“The adjustment has not yet finished,” said Miao Zuoxing, a partner at the FXM Brothers Fund, a Shanghai-based investment fund that trades stocks, bonds and futures. “It will continue and normalize until money is put where the government can see it.”
At least 40 companies have said they would postpone or cancel bond offerings rather than risk being forced to pay high interest rates to sell the bonds — or being unable to sell them at all. Among them was the Jiangsu Sumec Group Corporation, an industrial trading house that exports items as varied as gardening tools and auto parts; the company said on Thursday that it would not go through with the sale of $130 million in short-term bonds.
“Due to recent, relatively large market fluctuations, our company decided to cancel the issue of the current bond,” Jiangsu Sumec Group said in a statement, “and will reissue it at a chosen time.”
China has particular reason to worry. As the world’s second-largest economy, after the United States, it relies on a rickety financial system that is mired in debt and susceptible to hidden stresses. Higher overseas interest rates could also prompt more Chinese investors to move their money out of the country, either to chase higher returns elsewhere or to avoid what some see as China’s growing problems.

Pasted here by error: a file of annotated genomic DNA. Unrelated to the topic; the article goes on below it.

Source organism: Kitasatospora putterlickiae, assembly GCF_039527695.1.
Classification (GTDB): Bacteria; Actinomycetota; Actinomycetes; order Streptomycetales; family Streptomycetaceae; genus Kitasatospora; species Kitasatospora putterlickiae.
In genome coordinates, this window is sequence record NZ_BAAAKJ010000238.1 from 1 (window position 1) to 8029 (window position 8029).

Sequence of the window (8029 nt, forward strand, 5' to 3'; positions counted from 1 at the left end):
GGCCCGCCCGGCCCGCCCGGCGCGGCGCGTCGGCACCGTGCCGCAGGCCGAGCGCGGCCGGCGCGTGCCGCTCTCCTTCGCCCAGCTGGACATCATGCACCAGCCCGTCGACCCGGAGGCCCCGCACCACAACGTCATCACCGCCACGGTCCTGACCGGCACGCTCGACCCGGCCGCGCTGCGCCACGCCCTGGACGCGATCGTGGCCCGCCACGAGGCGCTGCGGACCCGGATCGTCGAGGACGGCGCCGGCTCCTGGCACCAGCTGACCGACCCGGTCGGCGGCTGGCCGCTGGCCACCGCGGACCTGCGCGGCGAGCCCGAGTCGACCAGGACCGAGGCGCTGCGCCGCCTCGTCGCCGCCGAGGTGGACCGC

Read the rest of this entry »
Mr. Grant confronts the subjectivity of economic measurement head-on in his book in an enlightening discussion of whether the 1921 depression was, in fact, a depression at all.
The Forgotten Depression: 1921 — The Crash That Cured Itself, by James Grant, Simon & Schuster, 2014.
Joseph Calandro Jr. writes: To better understand the current economic environment, financial analyst, historian, journalist, and value investor James Grant, who is informed by both Austrian economics and the value investing theory of the late Benjamin Graham, analyzes the Depression of 1920–1921 in his latest work, The Forgotten Depression: 1921 — The Crash That Cured Itself.
Grant understands that despite the pseudo-natural science veneer of mainstream economics the fact remains that economic value is inherently subjective and thus economic measurement is also subjective. Mr. Grant confronts the subjectivity of economic measurement head-on in his book in an enlightening discussion of whether the 1921 depression was, in fact, a depression at all.